Some psychiatric disorders such as autism typically start in childhood, while others such as mood disorders may first be diagnosed adolescents, or adulthood. Although there is still much to learn about childhood disorders, it is generally accepted that many, if not most, of the disorders listed below are primarily biological in nature, that is, based on structural and / or chemical abnormalities in the brain. They are sometimes referred to as neurological disorders.
Autism and other pervasive developmental disorders, schizophrenia, and schizoaffective disorder are clearly biologically based, resulting from a malfunction of the brain. Other disorders, including attention deficit hyperactivity disorder, anxiety disorder, and mood disorders may also be primarily biologically based and generally respond to drug therapy. For neurobiological disorders, appropriate medical diagnosis and treatment are essential. If a child cannot process information or is not in control of his emotions, psychosocial and educational strategies alone are not likely to be effective.
Professionals have long been reluctant to “label” children with a mental illness diagnosis given the uncertainties about behavior that may be due to developmental problems, the impact of illegal drugs or alcohol, and the ordinary emotional turmoil that accompanies the passage from adolescence to adulthood. However families need to know what is wrong with their child. A diagnosis is essential to the task of designating an effective treatment and educational approach.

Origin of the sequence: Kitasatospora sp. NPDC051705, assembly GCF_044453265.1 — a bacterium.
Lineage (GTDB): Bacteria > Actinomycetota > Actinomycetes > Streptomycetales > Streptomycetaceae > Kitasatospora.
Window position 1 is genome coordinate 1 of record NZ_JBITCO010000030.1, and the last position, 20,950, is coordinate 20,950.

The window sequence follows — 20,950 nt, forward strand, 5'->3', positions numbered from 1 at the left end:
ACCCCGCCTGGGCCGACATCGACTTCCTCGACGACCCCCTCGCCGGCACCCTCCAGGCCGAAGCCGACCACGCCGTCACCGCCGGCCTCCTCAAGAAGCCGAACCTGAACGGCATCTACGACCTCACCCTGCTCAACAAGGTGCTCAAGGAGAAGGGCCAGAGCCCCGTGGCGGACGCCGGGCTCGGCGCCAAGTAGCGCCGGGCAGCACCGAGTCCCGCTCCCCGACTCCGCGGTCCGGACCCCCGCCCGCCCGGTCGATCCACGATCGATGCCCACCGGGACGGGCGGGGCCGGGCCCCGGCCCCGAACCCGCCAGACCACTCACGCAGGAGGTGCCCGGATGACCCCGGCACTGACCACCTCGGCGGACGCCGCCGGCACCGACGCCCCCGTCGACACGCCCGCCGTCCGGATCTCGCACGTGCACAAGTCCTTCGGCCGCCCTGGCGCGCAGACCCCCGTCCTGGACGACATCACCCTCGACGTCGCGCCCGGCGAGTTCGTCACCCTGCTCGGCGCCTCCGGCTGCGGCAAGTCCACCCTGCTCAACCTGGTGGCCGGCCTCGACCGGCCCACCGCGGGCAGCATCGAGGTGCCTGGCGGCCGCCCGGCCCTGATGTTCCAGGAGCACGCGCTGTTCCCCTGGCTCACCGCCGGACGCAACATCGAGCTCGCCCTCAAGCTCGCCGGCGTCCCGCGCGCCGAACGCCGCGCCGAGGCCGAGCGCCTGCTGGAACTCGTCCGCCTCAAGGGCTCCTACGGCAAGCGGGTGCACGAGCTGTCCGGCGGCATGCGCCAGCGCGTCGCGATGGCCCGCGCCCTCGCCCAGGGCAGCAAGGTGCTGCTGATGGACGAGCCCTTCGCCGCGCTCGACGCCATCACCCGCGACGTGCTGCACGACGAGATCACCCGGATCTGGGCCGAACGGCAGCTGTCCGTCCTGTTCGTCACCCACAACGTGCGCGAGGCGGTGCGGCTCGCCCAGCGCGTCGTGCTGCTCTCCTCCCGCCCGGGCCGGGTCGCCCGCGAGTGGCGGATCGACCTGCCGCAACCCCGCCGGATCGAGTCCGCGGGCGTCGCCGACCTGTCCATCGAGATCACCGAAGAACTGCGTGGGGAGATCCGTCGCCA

The child fails to relate normally to parents and other people and has play, which is ridged, repetitive, and lacks variety. Seventy-five percent of children with autistic disorder also have mental retardation. Once present, autism typically affects the person for life, although about one-third of affected individuals will be able to attain some degree of independence.
Anxiety may or may not be associated with a specific situation. Anxiety and worry may be far out of proportion to the actual likelihood or impact of a featured event. Included among the anxiety disorder are panic attacks, social phobia, obsessive-compulsive disorder, and post-traumatic stress disorder.
BIPOLAR DISORDERS & DEPRESSION
In children, aggressive or hostile behaviors may mask underlying depression. Parents should consider the possibility of depression when there are unexplained physical complaints, a drop in school performance, social withdrawal, apathy, increased irritability, tearfulness, sleep or appetite changes, and suicidal behavior or symptoms.